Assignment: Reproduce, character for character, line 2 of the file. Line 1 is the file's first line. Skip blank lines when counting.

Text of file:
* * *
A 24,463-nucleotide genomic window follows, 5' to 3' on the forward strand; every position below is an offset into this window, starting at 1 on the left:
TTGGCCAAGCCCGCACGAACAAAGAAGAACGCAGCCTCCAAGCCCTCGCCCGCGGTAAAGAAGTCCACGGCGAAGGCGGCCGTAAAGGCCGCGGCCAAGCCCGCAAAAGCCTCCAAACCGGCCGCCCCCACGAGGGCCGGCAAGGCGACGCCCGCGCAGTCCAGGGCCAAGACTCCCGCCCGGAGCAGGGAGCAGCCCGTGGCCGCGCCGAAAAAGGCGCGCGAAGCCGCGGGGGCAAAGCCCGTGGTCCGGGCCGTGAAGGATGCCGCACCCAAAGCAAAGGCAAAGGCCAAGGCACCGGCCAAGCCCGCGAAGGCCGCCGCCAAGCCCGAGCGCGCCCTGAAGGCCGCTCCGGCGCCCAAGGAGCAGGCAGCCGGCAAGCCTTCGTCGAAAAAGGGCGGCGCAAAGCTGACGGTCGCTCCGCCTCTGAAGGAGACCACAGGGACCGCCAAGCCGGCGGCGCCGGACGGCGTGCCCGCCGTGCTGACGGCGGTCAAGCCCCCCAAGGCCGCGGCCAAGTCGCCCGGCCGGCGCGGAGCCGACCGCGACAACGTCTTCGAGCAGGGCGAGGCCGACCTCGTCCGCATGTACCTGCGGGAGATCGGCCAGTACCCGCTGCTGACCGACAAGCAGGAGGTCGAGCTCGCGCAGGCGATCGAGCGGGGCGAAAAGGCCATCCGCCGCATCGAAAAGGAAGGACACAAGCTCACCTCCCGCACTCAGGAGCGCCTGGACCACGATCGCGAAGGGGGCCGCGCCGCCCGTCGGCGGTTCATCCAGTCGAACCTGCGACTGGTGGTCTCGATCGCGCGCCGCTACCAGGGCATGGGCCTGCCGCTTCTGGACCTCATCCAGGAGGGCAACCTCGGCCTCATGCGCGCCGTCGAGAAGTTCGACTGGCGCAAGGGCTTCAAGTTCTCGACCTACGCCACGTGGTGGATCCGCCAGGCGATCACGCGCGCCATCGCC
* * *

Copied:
TTGGCCAAGCCCGCACGAACAAAGAAGAACGCAGCCTCCAAGCCCTCGCCCGCGGTAAAGAAGTCCACGGCGAAGGCGGCCGTAAAGGCCGCGGCCAAGCCCGCAAAAGCCTCCAAACCGGCCGCCCCCACGAGGGCCGGCAAGGCGACGCCCGCGCAGTCCAGGGCCAAGACTCCCGCCCGGAGCAGGGAGCAGCCCGTGGCCGCGCCGAAAAAGGCGCGCGAAGCCGCGGGGGCAAAGCCCGTGGTCCGGGCCGTGAAGGATGCCGCACCCAAAGCAAAGGCAAAGGCCAAGGCACCGGCCAAGCCCGCGAAGGCCGCCGCCAAGCCCGAGCGCGCCCTGAAGGCCGCTCCGGCGCCCAAGGAGCAGGCAGCCGGCAAGCCTTCGTCGAAAAAGGGCGGCGCAAAGCTGACGGTCGCTCCGCCTCTGAAGGAGACCACAGGGACCGCCAAGCCGGCGGCGCCGGACGGCGTGCCCGCCGTGCTGACGGCGGTCAAGCCCCCCAAGGCCGCGGCCAAGTCGCCCGGCCGGCGCGGAGCCGACCGCGACAACGTCTTCGAGCAGGGCGAGGCCGACCTCGTCCGCATGTACCTGCGGGAGATCGGCCAGTACCCGCTGCTGACCGACAAGCAGGAGGTCGAGCTCGCGCAGGCGATCGAGCGGGGCGAAAAGGCCATCCGCCGCATCGAAAAGGAAGGACACAAGCTCACCTCCCGCACTCAGGAGCGCCTGGACCACGATCGCGAAGGGGGCCGCGCCGCCCGTCGGCGGTTCATCCAGTCGAACCTGCGACTGGTGGTCTCGATCGCGCGCCGCTACCAGGGCATGGGCCTGCCGCTTCTGGACCTCATCCAGGAGGGCAACCTCGGCCTCATGCGCGCCGTCGAGAAGTTCGACTGGCGCAAGGGCTTCAAGTTCTCGACCTACGCCACGTGGTGGATCCGCCAGGCGATCACGCGCGCCATCGCC